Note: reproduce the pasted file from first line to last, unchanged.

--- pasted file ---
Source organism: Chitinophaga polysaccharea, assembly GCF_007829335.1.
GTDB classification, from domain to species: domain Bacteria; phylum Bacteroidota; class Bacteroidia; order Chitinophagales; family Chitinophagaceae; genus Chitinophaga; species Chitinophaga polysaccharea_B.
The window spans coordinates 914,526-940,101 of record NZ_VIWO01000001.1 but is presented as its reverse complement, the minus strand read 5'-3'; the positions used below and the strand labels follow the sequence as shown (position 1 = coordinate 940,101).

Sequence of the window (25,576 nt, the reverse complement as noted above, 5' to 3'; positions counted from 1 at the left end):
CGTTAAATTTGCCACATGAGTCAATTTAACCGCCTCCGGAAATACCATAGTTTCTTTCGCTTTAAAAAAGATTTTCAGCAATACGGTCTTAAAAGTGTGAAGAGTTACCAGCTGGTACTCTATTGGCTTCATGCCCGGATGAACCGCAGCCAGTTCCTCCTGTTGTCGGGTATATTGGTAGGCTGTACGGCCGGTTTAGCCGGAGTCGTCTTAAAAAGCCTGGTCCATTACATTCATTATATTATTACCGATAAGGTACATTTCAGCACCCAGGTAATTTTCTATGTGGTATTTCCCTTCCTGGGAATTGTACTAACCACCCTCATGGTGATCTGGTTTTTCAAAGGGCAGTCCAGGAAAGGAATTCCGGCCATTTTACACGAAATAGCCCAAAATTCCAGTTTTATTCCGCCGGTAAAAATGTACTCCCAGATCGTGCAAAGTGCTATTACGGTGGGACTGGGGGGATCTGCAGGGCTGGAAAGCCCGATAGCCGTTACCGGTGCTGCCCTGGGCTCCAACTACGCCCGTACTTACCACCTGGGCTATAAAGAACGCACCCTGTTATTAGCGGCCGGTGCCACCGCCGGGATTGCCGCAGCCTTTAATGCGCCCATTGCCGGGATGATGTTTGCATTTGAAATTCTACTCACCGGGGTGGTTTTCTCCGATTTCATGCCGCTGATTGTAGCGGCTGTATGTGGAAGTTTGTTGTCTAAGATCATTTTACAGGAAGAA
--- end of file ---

Source organism: Chitinophaga polysaccharea, assembly GCF_007829335.1.
GTDB classification, from domain to species: domain Bacteria; phylum Bacteroidota; class Bacteroidia; order Chitinophagales; family Chitinophagaceae; genus Chitinophaga; species Chitinophaga polysaccharea_B.
The window spans coordinates 914,526-940,101 of record NZ_VIWO01000001.1 but is presented as its reverse complement, the minus strand read 5'-3'; the positions used below and the strand labels follow the sequence as shown (position 1 = coordinate 940,101).

Sequence of the window (25,576 nt, the reverse complement as noted above, 5' to 3'; positions counted from 1 at the left end):
CGTTAAATTTGCCACATGAGTCAATTTAACCGCCTCCGGAAATACCATAGTTTCTTTCGCTTTAAAAAAGATTTTCAGCAATACGGTCTTAAAAGTGTGAAGAGTTACCAGCTGGTACTCTATTGGCTTCATGCCCGGATGAACCGCAGCCAGTTCCTCCTGTTGTCGGGTATATTGGTAGGCTGTACGGCCGGTTTAGCCGGAGTCGTCTTAAAAAGCCTGGTCCATTACATTCATTATATTATTACCGATAAGGTACATTTCAGCACCCAGGTAATTTTCTATGTGGTATTTCCCTTCCTGGGAATTGTACTAACCACCCTCATGGTGATCTGGTTTTTCAAAGGGCAGTCCAGGAAAGGAATTCCGGCCATTTTACACGAAATAGCCCAAAATTCCAGTTTTATTCCGCCGGTAAAAATGTACTCCCAGATCGTGCAAAGTGCTATTACGGTGGGACTGGGGGGATCTGCAGGGCTGGAAAGCCCGATAGCCGTTACCGGTGCTGCCCTGGGCTCCAACTACGCCCGTACTTACCACCTGGGCTATAAAGAACGCACCCTGTTATTAGCGGCCGGTGCCACCGCCGGGATTGCCGCAGCCTTTAATGCGCCCATTGCCGGGATGATGTTTGCATTTGAAATTCTACTCACCGGGGTGGTTTTCTCCGATTTCATGCCGCTGATTGTAGCGGCTGTATGTGGAAGTTTGTTGTCTAAGATCATTTTACAGGAAGAA